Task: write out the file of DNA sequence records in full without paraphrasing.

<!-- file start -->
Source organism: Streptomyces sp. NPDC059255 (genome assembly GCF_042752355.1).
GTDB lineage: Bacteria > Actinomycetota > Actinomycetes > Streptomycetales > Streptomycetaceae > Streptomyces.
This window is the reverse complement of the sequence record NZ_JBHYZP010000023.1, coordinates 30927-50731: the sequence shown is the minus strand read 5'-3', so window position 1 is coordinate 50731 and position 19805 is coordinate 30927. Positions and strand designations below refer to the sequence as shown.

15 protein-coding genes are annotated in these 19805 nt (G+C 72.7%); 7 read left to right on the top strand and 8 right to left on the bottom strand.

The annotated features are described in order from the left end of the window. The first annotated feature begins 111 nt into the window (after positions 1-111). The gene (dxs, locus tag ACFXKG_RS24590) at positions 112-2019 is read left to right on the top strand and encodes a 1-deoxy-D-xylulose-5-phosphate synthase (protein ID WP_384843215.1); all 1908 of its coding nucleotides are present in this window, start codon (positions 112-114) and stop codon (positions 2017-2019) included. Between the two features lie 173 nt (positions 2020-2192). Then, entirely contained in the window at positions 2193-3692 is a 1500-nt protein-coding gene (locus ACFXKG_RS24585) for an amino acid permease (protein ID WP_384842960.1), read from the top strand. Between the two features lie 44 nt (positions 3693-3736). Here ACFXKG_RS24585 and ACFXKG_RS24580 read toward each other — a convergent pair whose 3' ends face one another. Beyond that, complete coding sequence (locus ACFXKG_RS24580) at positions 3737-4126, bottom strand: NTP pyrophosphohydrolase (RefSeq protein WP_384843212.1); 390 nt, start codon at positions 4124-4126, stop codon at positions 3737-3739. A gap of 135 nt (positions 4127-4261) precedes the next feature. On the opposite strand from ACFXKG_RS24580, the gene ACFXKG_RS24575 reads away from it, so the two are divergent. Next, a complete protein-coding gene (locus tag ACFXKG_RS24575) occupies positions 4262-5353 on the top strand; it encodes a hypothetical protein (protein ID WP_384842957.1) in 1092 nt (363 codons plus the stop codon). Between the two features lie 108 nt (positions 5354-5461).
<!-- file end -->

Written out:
Source organism: Streptomyces sp. NPDC059255 (genome assembly GCF_042752355.1).
GTDB lineage: Bacteria > Actinomycetota > Actinomycetes > Streptomycetales > Streptomycetaceae > Streptomyces.
This window is the reverse complement of the sequence record NZ_JBHYZP010000023.1, coordinates 30927-50731: the sequence shown is the minus strand read 5'-3', so window position 1 is coordinate 50731 and position 19805 is coordinate 30927. Positions and strand designations below refer to the sequence as shown.

15 protein-coding genes are annotated in these 19805 nt (G+C 72.7%); 7 read left to right on the top strand and 8 right to left on the bottom strand.

The annotated features are described in order from the left end of the window. The first annotated feature begins 111 nt into the window (after positions 1-111). The gene (dxs, locus tag ACFXKG_RS24590) at positions 112-2019 is read left to right on the top strand and encodes a 1-deoxy-D-xylulose-5-phosphate synthase (protein ID WP_384843215.1); all 1908 of its coding nucleotides are present in this window, start codon (positions 112-114) and stop codon (positions 2017-2019) included. Between the two features lie 173 nt (positions 2020-2192). Then, entirely contained in the window at positions 2193-3692 is a 1500-nt protein-coding gene (locus ACFXKG_RS24585) for an amino acid permease (protein ID WP_384842960.1), read from the top strand. Between the two features lie 44 nt (positions 3693-3736). Here ACFXKG_RS24585 and ACFXKG_RS24580 read toward each other — a convergent pair whose 3' ends face one another. Beyond that, complete coding sequence (locus ACFXKG_RS24580) at positions 3737-4126, bottom strand: NTP pyrophosphohydrolase (RefSeq protein WP_384843212.1); 390 nt, start codon at positions 4124-4126, stop codon at positions 3737-3739. A gap of 135 nt (positions 4127-4261) precedes the next feature. On the opposite strand from ACFXKG_RS24580, the gene ACFXKG_RS24575 reads away from it, so the two are divergent. Next, a complete protein-coding gene (locus tag ACFXKG_RS24575) occupies positions 4262-5353 on the top strand; it encodes a hypothetical protein (protein ID WP_384842957.1) in 1092 nt (363 codons plus the stop codon). Between the two features lie 108 nt (positions 5354-5461).